When you go out hiking, you will see people in all sorts of clothing. There are no hard and fast rules, but let me share a few tips I’ve learned over the years. Jeans are a big no. They are heavy, and can be binding and hot. Short shorts are not practical. Both jeans and short shorts can lead to painful chafing. I recommend a good pair of hiking pants or shorts. Some of my favorite brands are Columbia, Prana, Eddie Bauer, Marmot, North Face, Mountain Hardwear, Magellan, and L.L. Bean. You want them to have some stretch, and be sturdy enough to withstand a tumble or kneeling down for a photo (my daughters all hike in leggings with long tops or t’s over them – this is becoming more common. However, I’ll stick with pants.). There are many shirts for both men and women that are moisture-wicking and are very comfortable to hike in. Several companies have put out shirts that they are marketing as fishing shirts, but that make great hiking shirts. I have several, in both short- and long-sleeve. I will often start the day in a t-shirt, with one of the long-sleeve hiking shirts over it. As the day warms up, I can remove the top layer (or add it back in the case of a shady or rainy hike).
Let me also say right here, that hiking in a wilderness area or national forest or National Park is NOT the place to wear your bikini top (or no shirt for the guys). There are bugs, poison plants, and other people out there. The other hikers (many with children) don’t want to see your scantily-clad body out in the wilderness. If that’s what you want to wear, go to the beach.
Depending on where you’re hiking, and the season of the year, you might start out at different times of day. Generally, it is best to start early in the morning. There are many reasons for this. If you are hiking at altitude in the west, there are usually pop-up afternoon thunderstorms. You need to be back below treeline by the time they start. It is usually cooler in the morning, meaning you won’t get quite as tired. And, if you are in a popular National Park area, you will find parking at the trailhead easier earlier in the morning. If you are going on a really long hike, let someone know which trail you’re taking, and what time to expect you back. That way, if you are delayed, someone will know to start looking.
Believe it or not, there is actually an etiquette of hiking. When you meet others on the trail, you should give way to the hikers coming uphill. Often when going up, you develop a rhythm, and if you have to stop, you lose your momentum. Of course, always give way to livestock like horses or alpacas. Step as far to the edge of the trail as possible, and stand still so as not to spook them. If you stop for a rest or snack, try to sit on a rock or log just off the trail, taking care to not block the trail for others coming along after you. Don’t leave trash behind from your snack stop (and pick up any that you see left from others). Let me also say that there may come a time when you need to relieve yourself – ahem – on a hike. Most National Parks will have toilets at the trail head and occasionally a privy (remote, primitive, not always private pit toilet) in the outback. Other wilderness areas may not have these, and then there could be the time that you hike for so long, that nature calls. If you must, get as far away from the trail as possible (without getting lost), and make sure you’re out of line-of-site of other hikers. It’s no big deal if it’s just “number one”, but if you must go “number two”, and you have time, the best thing is to dig a small hole, and then cover it after taking care of business. Several companies make biodegradable toilet paper, but if you don’t have that, it is truly best that you pack any paper out – take some extra baggies along. That said, I think the biggest piece of trail etiquette to follow is to speak to your fellow hikers. By sharing a “good morning, how’s your hike” with them, it makes you both look the other in the eye. You never know if you might need help later, and that person will remember having spoken to the short middle-aged lady with the blue pack. It could be the difference in finding a lost or injured hiker – which could be you.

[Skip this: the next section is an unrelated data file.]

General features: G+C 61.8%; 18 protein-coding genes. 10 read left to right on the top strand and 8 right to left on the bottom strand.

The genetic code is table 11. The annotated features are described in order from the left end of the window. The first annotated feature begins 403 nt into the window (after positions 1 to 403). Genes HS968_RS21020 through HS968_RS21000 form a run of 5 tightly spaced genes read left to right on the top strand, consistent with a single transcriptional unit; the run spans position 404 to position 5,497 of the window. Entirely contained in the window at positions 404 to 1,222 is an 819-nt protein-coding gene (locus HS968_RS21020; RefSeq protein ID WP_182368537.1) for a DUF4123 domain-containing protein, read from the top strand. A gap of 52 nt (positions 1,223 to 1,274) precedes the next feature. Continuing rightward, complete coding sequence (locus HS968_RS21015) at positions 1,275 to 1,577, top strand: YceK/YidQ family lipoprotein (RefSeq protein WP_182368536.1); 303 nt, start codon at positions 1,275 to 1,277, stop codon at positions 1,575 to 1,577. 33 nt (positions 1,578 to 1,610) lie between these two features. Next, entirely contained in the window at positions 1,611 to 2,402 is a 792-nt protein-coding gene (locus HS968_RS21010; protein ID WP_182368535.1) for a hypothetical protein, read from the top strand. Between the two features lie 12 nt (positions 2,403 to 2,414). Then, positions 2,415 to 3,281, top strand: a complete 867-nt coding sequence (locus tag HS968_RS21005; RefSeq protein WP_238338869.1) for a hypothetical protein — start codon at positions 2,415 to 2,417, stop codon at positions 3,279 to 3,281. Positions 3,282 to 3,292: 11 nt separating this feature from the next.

While this seems like a lot of information, once you’ve purchased the basic pieces of equipment, it’s an easy and fun way to enjoy the outdoors and get some great exercise. On a recent 2-week vacation to the Rockies, I put nearly 100 miles on my hiking boots, and slept well every night after days spent in the beautiful mountain scenery and cool mountain air. Also, understand that most of this information is based on the assumption that you are going to be hiking in remote or wilderness areas because that’s our usual area of hiking; clearly if you’re just doing the 5-mile flat loop around your local lake, you make not need extra layers or a first-aid kit or over-the-ankle boots. But you still might appreciate a hydration pack instead of carrying a water bottle.
Now, lace up those boots and get outside!